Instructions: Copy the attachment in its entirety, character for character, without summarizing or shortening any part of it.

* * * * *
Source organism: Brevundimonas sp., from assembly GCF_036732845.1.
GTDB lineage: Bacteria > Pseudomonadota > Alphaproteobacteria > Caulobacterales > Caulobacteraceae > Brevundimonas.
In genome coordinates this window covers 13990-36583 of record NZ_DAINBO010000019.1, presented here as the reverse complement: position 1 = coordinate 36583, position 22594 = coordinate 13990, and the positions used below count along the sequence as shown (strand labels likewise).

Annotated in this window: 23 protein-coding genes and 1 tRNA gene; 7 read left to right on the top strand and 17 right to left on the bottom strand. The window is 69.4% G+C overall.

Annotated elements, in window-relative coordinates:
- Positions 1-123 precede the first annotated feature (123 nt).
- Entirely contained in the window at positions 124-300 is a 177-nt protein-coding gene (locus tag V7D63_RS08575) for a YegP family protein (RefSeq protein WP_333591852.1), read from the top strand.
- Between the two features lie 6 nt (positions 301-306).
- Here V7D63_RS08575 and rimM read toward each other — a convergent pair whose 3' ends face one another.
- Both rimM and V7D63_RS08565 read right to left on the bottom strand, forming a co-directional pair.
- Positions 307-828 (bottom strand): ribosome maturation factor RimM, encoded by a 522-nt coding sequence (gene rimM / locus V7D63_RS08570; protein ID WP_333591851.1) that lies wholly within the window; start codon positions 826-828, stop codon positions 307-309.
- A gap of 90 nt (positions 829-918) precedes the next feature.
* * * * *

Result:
Source organism: Brevundimonas sp., from assembly GCF_036732845.1.
GTDB lineage: Bacteria > Pseudomonadota > Alphaproteobacteria > Caulobacterales > Caulobacteraceae > Brevundimonas.
In genome coordinates this window covers 13990-36583 of record NZ_DAINBO010000019.1, presented here as the reverse complement: position 1 = coordinate 36583, position 22594 = coordinate 13990, and the positions used below count along the sequence as shown (strand labels likewise).

Annotated in this window: 23 protein-coding genes and 1 tRNA gene; 7 read left to right on the top strand and 17 right to left on the bottom strand. The window is 69.4% G+C overall.

Annotated elements, in window-relative coordinates:
- Positions 1-123 precede the first annotated feature (123 nt).
- Entirely contained in the window at positions 124-300 is a 177-nt protein-coding gene (locus tag V7D63_RS08575) for a YegP family protein (RefSeq protein WP_333591852.1), read from the top strand.
- Between the two features lie 6 nt (positions 301-306).
- Here V7D63_RS08575 and rimM read toward each other — a convergent pair whose 3' ends face one another.
- Both rimM and V7D63_RS08565 read right to left on the bottom strand, forming a co-directional pair.
- Positions 307-828 (bottom strand): ribosome maturation factor RimM, encoded by a 522-nt coding sequence (gene rimM / locus V7D63_RS08570; protein ID WP_333591851.1) that lies wholly within the window; start codon positions 826-828, stop codon positions 307-309.
- A gap of 90 nt (positions 829-918) precedes the next feature.